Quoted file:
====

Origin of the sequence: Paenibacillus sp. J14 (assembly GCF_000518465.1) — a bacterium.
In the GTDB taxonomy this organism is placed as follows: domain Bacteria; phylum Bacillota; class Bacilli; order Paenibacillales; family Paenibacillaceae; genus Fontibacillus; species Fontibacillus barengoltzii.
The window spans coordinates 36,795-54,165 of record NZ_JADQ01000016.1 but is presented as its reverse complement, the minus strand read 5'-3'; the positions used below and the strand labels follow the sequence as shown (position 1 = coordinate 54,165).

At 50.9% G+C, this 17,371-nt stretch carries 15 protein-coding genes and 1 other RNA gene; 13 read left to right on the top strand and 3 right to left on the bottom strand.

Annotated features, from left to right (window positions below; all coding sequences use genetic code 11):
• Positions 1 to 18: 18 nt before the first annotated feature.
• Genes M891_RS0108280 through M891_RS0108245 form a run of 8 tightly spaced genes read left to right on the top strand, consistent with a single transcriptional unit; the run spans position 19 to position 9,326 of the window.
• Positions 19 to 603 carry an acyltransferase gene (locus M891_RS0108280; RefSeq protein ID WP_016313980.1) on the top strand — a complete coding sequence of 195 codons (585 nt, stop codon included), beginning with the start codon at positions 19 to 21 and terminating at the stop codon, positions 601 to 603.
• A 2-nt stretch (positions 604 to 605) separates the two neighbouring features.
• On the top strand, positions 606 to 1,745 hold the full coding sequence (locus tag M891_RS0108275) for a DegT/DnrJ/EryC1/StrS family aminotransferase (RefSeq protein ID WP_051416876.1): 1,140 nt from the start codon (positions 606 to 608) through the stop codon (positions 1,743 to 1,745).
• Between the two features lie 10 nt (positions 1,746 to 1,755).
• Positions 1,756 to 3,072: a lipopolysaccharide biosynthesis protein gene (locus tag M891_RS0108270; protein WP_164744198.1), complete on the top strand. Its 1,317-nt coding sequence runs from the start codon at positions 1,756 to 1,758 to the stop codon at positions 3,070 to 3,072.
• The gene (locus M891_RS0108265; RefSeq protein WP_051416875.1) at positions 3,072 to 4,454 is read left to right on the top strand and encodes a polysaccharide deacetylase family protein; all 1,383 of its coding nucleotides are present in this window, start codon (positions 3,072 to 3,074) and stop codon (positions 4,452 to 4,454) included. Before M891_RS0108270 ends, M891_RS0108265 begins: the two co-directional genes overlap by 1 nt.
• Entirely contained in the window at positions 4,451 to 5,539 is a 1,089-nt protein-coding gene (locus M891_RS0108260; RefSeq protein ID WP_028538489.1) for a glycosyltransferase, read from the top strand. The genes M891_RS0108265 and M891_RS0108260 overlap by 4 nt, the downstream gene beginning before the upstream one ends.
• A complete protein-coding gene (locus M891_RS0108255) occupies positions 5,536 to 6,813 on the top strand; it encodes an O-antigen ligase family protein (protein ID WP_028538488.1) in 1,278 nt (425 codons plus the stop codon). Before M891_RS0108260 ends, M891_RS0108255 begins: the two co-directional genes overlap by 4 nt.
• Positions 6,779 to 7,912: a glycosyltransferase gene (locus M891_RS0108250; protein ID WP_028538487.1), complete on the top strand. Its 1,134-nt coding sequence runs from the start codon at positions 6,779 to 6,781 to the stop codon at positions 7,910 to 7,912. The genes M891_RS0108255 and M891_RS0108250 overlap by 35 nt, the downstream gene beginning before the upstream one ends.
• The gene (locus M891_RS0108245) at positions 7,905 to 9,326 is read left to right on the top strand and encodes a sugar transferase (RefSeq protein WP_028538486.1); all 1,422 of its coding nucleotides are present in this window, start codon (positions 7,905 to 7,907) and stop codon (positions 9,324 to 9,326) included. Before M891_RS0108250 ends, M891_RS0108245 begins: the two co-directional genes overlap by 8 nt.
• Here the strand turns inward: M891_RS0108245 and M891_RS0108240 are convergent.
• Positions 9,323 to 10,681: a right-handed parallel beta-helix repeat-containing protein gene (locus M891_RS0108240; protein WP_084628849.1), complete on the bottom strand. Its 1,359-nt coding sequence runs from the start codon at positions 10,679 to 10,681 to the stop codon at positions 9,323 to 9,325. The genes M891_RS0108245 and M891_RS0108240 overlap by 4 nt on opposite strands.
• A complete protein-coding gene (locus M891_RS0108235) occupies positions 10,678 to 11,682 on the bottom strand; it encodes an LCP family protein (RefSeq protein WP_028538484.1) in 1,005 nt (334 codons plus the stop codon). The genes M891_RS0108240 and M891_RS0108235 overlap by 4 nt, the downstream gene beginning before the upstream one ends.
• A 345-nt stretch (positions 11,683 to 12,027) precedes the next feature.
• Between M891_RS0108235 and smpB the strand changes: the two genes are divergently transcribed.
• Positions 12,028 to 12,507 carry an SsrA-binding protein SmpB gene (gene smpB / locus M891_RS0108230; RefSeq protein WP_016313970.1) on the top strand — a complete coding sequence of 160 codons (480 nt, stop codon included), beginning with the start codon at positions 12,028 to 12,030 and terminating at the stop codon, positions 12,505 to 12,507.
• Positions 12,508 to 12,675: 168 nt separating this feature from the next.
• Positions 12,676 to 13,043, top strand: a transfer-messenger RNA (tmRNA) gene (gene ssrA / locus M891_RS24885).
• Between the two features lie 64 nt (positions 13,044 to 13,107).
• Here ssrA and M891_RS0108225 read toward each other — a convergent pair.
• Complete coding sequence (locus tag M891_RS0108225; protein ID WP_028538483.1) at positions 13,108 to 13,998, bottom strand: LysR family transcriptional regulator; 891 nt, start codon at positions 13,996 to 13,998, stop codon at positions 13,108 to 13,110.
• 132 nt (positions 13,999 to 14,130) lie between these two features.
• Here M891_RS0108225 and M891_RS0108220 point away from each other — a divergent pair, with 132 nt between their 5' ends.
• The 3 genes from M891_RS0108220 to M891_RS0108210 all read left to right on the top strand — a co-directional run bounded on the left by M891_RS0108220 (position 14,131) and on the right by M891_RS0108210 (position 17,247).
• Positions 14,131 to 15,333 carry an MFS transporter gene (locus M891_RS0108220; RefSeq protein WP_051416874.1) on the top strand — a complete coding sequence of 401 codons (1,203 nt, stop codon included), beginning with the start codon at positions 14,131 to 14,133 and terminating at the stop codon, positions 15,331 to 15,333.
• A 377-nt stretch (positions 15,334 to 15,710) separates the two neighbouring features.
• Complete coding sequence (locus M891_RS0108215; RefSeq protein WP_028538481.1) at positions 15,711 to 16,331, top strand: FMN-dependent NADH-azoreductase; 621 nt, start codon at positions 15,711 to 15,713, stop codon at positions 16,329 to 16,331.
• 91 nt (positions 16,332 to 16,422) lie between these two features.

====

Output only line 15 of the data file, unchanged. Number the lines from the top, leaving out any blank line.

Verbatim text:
• A complete protein-coding gene (locus M891_RS0108255) occupies positions 5,536 to 6,813 on the top strand; it encodes an O-antigen ligase family protein (protein ID WP_028538488.1) in 1,278 nt (425 codons plus the stop codon). Before M891_RS0108260 ends, M891_RS0108255 begins: the two co-directional genes overlap by 4 nt.